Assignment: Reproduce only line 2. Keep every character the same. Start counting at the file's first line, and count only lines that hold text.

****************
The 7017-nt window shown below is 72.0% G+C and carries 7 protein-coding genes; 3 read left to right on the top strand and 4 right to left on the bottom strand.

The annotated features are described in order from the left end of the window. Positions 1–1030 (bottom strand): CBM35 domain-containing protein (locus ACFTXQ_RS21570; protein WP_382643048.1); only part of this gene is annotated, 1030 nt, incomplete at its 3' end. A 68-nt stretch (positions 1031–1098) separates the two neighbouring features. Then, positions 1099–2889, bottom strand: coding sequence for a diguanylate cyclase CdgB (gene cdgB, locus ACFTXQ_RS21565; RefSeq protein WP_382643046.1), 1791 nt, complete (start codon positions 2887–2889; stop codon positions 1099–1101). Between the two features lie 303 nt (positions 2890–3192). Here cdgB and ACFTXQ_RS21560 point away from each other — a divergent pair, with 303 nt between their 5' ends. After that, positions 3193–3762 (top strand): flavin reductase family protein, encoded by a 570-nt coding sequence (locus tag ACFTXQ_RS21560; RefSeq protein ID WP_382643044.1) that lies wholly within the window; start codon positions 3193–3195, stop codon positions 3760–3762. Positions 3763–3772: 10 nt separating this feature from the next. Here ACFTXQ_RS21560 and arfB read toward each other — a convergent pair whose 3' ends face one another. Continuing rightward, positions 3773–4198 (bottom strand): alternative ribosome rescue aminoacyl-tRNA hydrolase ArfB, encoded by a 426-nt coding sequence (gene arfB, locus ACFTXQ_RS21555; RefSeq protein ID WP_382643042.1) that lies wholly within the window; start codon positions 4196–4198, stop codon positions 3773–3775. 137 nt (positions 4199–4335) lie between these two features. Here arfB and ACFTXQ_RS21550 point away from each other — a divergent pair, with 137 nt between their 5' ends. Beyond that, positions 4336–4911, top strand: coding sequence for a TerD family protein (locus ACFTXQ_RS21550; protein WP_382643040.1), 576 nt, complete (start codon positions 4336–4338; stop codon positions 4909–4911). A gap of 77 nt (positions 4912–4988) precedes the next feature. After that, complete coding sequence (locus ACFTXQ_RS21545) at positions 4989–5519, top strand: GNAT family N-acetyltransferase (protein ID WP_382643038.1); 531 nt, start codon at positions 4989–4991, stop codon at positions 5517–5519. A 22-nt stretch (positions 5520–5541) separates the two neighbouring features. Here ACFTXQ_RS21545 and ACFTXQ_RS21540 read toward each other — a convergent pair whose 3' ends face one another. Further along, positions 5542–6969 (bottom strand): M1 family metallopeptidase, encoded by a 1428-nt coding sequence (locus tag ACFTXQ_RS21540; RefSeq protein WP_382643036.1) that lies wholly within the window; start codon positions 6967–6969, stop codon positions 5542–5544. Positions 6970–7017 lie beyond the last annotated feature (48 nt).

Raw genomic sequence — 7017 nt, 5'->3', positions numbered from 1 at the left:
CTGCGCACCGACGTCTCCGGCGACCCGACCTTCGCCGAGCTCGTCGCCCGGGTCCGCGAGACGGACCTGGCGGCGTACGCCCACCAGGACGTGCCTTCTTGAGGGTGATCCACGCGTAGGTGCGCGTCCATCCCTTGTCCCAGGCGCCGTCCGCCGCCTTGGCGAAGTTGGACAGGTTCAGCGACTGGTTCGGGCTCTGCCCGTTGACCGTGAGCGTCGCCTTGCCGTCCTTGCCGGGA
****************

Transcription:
The annotated features are described in order from the left end of the window. Positions 1–1030 (bottom strand): CBM35 domain-containing protein (locus ACFTXQ_RS21570; protein WP_382643048.1); only part of this gene is annotated, 1030 nt, incomplete at its 3' end. A 68-nt stretch (positions 1031–1098) separates the two neighbouring features. Then, positions 1099–2889, bottom strand: coding sequence for a diguanylate cyclase CdgB (gene cdgB, locus ACFTXQ_RS21565; RefSeq protein WP_382643046.1), 1791 nt, complete (start codon positions 2887–2889; stop codon positions 1099–1101). Between the two features lie 303 nt (positions 2890–3192). Here cdgB and ACFTXQ_RS21560 point away from each other — a divergent pair, with 303 nt between their 5' ends. After that, positions 3193–3762 (top strand): flavin reductase family protein, encoded by a 570-nt coding sequence (locus tag ACFTXQ_RS21560; RefSeq protein ID WP_382643044.1) that lies wholly within the window; start codon positions 3193–3195, stop codon positions 3760–3762. Positions 3763–3772: 10 nt separating this feature from the next. Here ACFTXQ_RS21560 and arfB read toward each other — a convergent pair whose 3' ends face one another. Continuing rightward, positions 3773–4198 (bottom strand): alternative ribosome rescue aminoacyl-tRNA hydrolase ArfB, encoded by a 426-nt coding sequence (gene arfB, locus ACFTXQ_RS21555; RefSeq protein ID WP_382643042.1) that lies wholly within the window; start codon positions 4196–4198, stop codon positions 3773–3775. 137 nt (positions 4199–4335) lie between these two features. Here arfB and ACFTXQ_RS21550 point away from each other — a divergent pair, with 137 nt between their 5' ends. Beyond that, positions 4336–4911, top strand: coding sequence for a TerD family protein (locus ACFTXQ_RS21550; protein WP_382643040.1), 576 nt, complete (start codon positions 4336–4338; stop codon positions 4909–4911). A gap of 77 nt (positions 4912–4988) precedes the next feature. After that, complete coding sequence (locus ACFTXQ_RS21545) at positions 4989–5519, top strand: GNAT family N-acetyltransferase (protein ID WP_382643038.1); 531 nt, start codon at positions 4989–4991, stop codon at positions 5517–5519. A 22-nt stretch (positions 5520–5541) separates the two neighbouring features. Here ACFTXQ_RS21545 and ACFTXQ_RS21540 read toward each other — a convergent pair whose 3' ends face one another. Further along, positions 5542–6969 (bottom strand): M1 family metallopeptidase, encoded by a 1428-nt coding sequence (locus tag ACFTXQ_RS21540; RefSeq protein WP_382643036.1) that lies wholly within the window; start codon positions 6967–6969, stop codon positions 5542–5544. Positions 6970–7017 lie beyond the last annotated feature (48 nt).